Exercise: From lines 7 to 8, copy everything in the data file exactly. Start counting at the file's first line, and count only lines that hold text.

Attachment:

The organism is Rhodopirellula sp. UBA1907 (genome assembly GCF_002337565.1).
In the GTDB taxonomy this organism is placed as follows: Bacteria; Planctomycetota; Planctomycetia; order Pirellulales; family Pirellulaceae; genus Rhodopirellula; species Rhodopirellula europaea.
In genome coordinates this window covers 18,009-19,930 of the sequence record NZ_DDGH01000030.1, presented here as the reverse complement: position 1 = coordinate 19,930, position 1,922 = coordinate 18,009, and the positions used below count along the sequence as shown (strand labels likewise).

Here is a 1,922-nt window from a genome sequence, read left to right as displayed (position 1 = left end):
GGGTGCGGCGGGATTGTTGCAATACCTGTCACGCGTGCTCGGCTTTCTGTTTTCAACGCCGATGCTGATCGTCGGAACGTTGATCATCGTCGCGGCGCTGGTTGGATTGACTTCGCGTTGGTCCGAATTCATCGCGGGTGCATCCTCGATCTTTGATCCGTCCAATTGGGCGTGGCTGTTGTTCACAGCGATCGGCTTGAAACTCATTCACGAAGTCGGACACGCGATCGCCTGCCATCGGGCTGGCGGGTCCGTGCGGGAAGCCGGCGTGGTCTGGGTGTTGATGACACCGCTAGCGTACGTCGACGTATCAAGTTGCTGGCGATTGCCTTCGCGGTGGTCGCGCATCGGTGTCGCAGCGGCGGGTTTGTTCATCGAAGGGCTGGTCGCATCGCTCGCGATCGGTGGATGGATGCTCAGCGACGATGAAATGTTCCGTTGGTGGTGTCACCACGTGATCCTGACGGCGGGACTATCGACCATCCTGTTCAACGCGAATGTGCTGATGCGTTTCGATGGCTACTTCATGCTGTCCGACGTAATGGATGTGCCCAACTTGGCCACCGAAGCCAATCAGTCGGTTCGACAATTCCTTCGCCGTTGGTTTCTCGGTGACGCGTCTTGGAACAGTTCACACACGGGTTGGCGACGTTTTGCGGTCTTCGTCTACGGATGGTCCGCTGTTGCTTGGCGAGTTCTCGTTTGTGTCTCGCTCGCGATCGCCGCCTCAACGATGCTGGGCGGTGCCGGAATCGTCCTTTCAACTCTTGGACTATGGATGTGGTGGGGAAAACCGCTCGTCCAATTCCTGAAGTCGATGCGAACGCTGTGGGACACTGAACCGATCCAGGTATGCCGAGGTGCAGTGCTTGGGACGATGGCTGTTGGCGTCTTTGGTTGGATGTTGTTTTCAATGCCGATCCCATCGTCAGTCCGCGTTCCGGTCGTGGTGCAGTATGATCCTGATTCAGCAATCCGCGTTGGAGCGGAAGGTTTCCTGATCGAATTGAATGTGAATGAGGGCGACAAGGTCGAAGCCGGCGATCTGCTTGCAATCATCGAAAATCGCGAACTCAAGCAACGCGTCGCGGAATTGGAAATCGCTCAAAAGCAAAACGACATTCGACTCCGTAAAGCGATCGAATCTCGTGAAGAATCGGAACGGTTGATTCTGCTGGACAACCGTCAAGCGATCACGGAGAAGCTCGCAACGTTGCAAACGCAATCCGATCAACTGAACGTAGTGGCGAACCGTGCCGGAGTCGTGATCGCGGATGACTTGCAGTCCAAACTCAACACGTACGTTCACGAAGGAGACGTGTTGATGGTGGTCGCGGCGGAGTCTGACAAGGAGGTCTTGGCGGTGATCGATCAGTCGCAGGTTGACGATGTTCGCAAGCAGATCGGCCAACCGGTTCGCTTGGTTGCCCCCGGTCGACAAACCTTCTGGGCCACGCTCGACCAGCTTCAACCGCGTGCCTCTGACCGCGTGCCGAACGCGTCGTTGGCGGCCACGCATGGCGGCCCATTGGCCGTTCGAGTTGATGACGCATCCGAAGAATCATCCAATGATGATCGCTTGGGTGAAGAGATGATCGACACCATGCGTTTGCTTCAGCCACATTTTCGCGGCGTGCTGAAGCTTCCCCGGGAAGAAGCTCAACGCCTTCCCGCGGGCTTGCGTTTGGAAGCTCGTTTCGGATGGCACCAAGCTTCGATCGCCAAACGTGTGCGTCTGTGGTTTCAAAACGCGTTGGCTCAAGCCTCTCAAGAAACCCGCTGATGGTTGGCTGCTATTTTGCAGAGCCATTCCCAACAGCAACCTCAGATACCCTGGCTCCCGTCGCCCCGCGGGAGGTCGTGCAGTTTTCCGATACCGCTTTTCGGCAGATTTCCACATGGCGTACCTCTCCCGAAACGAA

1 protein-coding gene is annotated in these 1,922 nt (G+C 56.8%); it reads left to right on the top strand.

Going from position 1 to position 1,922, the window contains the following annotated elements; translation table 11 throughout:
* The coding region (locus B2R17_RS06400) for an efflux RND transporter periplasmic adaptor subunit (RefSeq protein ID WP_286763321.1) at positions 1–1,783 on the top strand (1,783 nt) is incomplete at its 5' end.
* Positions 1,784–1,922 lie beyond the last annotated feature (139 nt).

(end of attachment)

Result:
Going from position 1 to position 1,922, the window contains the following annotated elements; translation table 11 throughout:
* The coding region (locus B2R17_RS06400) for an efflux RND transporter periplasmic adaptor subunit (RefSeq protein ID WP_286763321.1) at positions 1–1,783 on the top strand (1,783 nt) is incomplete at its 5' end.